That wasn't meant to happen.
I am having a few weeks with no coursework to do, and this seems to mean that I don't turn the computer on nearly so much in the evenings. So I haven't been blogging. You would think I'd be capable of coming upstairs and pushing a button, but... no.
There are several posts in my head which I meant to get up during Blogiversary Week, but some of them required illustrations, and my camera has died, and...
And I've been feeling really boring lately, somehow.
Life has not been totally without occurrences; I had a cold (another one) and then we went to see my in-laws, and while we were there we went to the theatre, and work has been busy, and I've been knitting and reading a lot and watching Doctor Who and doing the garden... no. I really am boring. I'm not unhappy, but I'm slightly discontented with myself at the moment; I look in the mirror and see a sort of harried scruffy mouse-ish person. This is probably the mood in which other people get exciting new haircuts that they later regret. I'll just have to resist the temptation to buy lots of new clothes, and also resist the temptation to eat chocolate, which is only a short-term mood lifter.
There is little to report on the fitness front, except that I'm still biking to work - and indeed I go somewhere on the bike most other days as well, so I probably rack up about 40 miles per week. Probably I should do more; the weather's getting nicer, and I'm not so tired in the evenings as I am during the winter (that said, I came home from work on Friday and fell asleep on the sofa at 9pm). I still can't walk more than a few miles, or go running, because I'm still having problems with my feet. Warning: even more boring bit coming up.
Remember my feet? I've had long-term problems with arch pain, blistering under the arches, and aching feet when I get out of bed in the morning. Last September I went to the doctor about this - I thought I had flat feet, and he agreed, told me to avoid doing anything that set it off (like walking long distances or running) and referred me to the podiatry clinic. When my appointment came up in December, the podiatrist decided that I had plantar fasciitis, for which he gave me exercises. Although he agreed my feet were a bit flat, he thought it wasn't that bad. He also picked up that I'm slightly hypermobile (double-jointed) which can cause joint problems, so referred me on to the orthopaedic clinic for assessment. In the meantime, he told me I shouldn't go running, although doing weights and cycling would be OK.
The appointment for that has just come through - I'll be going on the 6th of May. While I'd be the first to admit that my sore feet are not exactly an urgent or life-threatening condition, I'm not overjoyed that it's taken so long from start to finish. When I got the appointment in December, I naively thought I'd be getting measured for orthotics there and then, and would be able to get back to what I consider normal activity pretty soon after. I've been doing the exercises I was given - possibly not quite as often as I should - but haven't really noticed any improvement: just as before, my feet don't hurt if I don't run or walk on them much, and if I wear either Doc Martens, Clarks' flat mary janes or the increasingly battered black Skechers I wear to work. School shoes, in other words. (This is something of a grief to me. I have lots of interesting and decorative shoes, and I've not worn most of them for months. It's not even as if I am a diehard fan of high heels - most of them are flat and sensible, just not quite supportive enough.) I took trainers down south with me the other week, walked into town in them, and bingo - arch pain and rubbed areas on my insteps.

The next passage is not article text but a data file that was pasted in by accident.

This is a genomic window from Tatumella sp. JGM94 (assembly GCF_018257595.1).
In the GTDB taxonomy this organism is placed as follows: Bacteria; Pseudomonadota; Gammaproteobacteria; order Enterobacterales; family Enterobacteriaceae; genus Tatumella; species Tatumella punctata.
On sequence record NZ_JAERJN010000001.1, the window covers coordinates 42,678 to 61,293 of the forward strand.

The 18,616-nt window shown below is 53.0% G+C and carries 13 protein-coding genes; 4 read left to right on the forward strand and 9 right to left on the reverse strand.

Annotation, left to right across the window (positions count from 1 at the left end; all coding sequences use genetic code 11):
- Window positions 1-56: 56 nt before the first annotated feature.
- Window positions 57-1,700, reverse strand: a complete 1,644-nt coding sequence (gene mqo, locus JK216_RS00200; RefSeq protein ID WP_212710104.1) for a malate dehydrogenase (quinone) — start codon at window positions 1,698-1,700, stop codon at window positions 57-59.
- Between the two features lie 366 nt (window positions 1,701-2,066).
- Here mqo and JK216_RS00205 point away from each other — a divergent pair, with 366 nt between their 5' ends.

In the meantime, I think I've discovered something else wrong with my feet: Morton's Neuroma or possibly Tarsal Tunnel Syndrome. Which is just a scary-sounding way of saying that I get pins and needles in my toes when I exercise, which is caused by trapped nerves. This has also been going on for years, but I didn't know there was a name for it; I often get numb toes in the later stages of a longish bike ride, and I always used to get them on the cross-trainer (another thing I haven't done for ages). Apparently these conditions are associated with flat feet, and tarsal tunnel syndrome is brought on by exercise in that way. It may be possible to sort it with orthotics, or I may just have to put up with it.
The weight is still hovering around 180. I have a horrible feeling that the doctor at the clinic is going to tell me that I have sore feet because I am asking them to carry 180 pounds, and that they'd get better if I lost weight, and that there's nothing else to be done about it. Maybe I'm being paranoid. I hope I'm being paranoid. Not that I wouldn't like to lose more weight, but in the past I've only managed to do so through running several times a week... which is exactly what I've been told not to do at the moment.